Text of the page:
Private Cloud Offers Strategic Flexibility, Now and in the Future

Organizations seeking to employ a multi-cloud strategy must demand strategic flexibility from their infrastructure.

Why? Because the platform choices organizations make today will determine their agility, economics and competitiveness for the next five to 10 years. It is essential to choose a platform mix which will meet the demands of the business now and in the future.

In my previous blog post, I offered an overview of how private cloud fits into a successful multi-cloud strategy. In this post, I’m diving deeper into the importance of strategic flexibility, including the case of a global telecom seeking a move to an agile infrastructure able to respond to a rapidly changing set of customers’ demands and new technologies.

Strategic flexibility includes:

The right cloud for the right workload deployed in the right place. To operate efficiently, workloads need configurations optimized for their particular needs. And these resources need to be located where they are needed, for performance, compliance or economic reasons.  They need to be provisioned when needed, without delay.

Capacity on demand. Demand is hard to predict in today’s world of continuous innovation and experimentation. Old models simply don’t apply now that decisions are made based on instantaneous consumer feedback.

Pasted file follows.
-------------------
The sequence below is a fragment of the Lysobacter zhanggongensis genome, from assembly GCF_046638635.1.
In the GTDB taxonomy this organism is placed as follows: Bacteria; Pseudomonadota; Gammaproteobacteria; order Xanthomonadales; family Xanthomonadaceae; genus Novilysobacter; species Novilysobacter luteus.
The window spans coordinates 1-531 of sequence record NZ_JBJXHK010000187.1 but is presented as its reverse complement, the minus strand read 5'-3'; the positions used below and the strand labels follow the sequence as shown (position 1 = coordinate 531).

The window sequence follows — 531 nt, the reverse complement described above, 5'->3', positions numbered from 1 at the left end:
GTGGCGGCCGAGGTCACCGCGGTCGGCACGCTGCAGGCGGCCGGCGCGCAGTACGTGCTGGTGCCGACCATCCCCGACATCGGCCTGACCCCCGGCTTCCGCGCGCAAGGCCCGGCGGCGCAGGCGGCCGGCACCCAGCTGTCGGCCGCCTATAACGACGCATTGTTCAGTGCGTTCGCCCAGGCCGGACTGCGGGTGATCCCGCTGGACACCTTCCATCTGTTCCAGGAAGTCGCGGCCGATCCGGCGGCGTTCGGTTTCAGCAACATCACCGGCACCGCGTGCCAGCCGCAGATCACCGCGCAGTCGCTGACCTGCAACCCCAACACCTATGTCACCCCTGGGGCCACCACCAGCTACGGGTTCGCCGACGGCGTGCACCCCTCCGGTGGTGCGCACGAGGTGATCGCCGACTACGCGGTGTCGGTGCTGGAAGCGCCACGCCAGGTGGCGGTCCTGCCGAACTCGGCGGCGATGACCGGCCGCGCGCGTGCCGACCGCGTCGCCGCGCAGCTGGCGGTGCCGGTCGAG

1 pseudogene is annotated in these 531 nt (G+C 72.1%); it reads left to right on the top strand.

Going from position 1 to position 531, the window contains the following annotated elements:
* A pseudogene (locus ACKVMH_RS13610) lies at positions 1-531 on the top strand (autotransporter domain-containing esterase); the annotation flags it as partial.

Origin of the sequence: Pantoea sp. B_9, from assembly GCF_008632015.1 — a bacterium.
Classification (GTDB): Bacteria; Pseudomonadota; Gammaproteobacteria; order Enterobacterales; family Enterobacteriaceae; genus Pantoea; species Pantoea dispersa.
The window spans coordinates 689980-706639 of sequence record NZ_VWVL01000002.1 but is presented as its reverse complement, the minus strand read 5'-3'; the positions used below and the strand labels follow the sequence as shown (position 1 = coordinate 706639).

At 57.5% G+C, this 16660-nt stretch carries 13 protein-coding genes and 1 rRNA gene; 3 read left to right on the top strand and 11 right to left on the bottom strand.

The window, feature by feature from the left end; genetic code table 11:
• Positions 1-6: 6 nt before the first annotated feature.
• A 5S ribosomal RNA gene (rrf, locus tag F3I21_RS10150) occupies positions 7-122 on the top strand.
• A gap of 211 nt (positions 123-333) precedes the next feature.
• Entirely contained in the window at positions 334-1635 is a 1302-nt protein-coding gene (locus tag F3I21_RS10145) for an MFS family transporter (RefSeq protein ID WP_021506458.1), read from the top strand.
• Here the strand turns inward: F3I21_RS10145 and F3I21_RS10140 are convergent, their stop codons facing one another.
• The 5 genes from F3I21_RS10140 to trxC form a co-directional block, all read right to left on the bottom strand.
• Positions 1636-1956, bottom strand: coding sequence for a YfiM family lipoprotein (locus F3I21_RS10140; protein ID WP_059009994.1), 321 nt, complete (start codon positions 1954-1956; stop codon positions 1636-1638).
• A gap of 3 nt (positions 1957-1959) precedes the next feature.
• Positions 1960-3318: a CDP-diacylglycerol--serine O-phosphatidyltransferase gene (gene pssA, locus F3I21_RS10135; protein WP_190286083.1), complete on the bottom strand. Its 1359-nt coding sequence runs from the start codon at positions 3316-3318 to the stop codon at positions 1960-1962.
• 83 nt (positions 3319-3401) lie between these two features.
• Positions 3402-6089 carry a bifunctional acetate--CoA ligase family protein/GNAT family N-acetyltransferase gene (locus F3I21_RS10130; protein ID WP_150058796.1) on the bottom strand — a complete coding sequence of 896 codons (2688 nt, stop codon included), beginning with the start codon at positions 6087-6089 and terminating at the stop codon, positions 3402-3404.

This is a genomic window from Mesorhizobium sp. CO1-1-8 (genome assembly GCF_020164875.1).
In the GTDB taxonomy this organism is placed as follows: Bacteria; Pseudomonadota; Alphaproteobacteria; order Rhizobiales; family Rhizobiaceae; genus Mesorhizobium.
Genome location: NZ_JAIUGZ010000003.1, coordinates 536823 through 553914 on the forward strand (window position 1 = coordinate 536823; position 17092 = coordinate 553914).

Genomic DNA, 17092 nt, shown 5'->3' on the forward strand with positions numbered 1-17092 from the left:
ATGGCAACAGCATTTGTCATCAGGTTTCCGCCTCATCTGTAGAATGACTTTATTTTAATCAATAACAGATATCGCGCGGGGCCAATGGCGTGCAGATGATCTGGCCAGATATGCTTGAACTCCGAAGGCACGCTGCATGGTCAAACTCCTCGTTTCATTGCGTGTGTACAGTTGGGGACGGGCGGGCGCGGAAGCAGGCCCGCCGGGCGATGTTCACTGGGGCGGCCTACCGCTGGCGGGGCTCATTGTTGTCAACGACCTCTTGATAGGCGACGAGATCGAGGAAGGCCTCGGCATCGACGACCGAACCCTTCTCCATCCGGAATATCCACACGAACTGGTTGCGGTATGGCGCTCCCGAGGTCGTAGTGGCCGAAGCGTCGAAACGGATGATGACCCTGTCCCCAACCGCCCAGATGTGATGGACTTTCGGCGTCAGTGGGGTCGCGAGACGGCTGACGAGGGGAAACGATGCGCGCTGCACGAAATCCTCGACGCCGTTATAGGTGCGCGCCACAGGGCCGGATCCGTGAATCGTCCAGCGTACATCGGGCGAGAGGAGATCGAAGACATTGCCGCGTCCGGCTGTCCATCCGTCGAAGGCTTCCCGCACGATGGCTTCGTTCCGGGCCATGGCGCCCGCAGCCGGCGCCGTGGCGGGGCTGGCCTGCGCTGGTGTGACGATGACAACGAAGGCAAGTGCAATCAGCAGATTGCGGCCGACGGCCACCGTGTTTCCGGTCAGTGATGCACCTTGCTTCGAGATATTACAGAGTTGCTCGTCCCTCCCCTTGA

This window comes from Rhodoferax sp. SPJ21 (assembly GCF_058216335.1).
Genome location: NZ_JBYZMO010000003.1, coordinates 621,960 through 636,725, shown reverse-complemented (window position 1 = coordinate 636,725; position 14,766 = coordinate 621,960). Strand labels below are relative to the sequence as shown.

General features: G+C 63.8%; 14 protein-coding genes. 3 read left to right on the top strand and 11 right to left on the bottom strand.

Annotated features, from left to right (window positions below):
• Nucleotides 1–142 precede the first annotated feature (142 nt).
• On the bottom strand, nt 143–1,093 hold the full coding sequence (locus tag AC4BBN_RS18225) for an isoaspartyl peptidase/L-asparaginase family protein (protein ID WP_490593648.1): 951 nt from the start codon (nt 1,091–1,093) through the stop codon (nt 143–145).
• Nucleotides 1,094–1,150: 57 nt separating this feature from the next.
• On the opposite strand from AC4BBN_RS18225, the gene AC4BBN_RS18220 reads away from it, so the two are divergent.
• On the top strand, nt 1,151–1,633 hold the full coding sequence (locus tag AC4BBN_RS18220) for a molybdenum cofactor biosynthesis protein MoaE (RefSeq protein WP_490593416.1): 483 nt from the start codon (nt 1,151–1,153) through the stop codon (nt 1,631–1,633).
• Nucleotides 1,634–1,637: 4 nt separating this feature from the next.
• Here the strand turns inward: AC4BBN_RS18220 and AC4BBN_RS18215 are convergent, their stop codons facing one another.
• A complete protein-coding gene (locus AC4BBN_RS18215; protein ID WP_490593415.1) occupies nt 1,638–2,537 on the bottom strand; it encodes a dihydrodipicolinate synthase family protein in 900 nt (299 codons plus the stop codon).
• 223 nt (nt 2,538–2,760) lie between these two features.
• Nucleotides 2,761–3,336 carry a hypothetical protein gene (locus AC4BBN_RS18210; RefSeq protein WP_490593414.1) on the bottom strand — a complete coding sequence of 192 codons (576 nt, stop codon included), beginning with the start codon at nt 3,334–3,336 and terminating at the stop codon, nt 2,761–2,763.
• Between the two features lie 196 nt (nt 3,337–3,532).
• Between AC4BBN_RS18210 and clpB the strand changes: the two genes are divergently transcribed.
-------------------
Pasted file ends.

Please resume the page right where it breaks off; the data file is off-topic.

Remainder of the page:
Once a distinguishing feature of public clouds, private cloud as a service, with pay as you go pricing for service, brings this on-demand model to private clouds. The capacity can be located wherever a customer needs it: In a service provider data center, the customer’s data center or in colocation facilities around the world. The customer consumes these services as a cloud, via cloud APIs. And it’s simple; the complexity is hidden from the user with managed services for either private or public clouds.

Access innovation while avoiding lock-in. To ensure your cloud platforms are innovative now and in the future, select the right mix of proprietary development and open source platforms, to ensure access to the richest mix of innovation over the long term.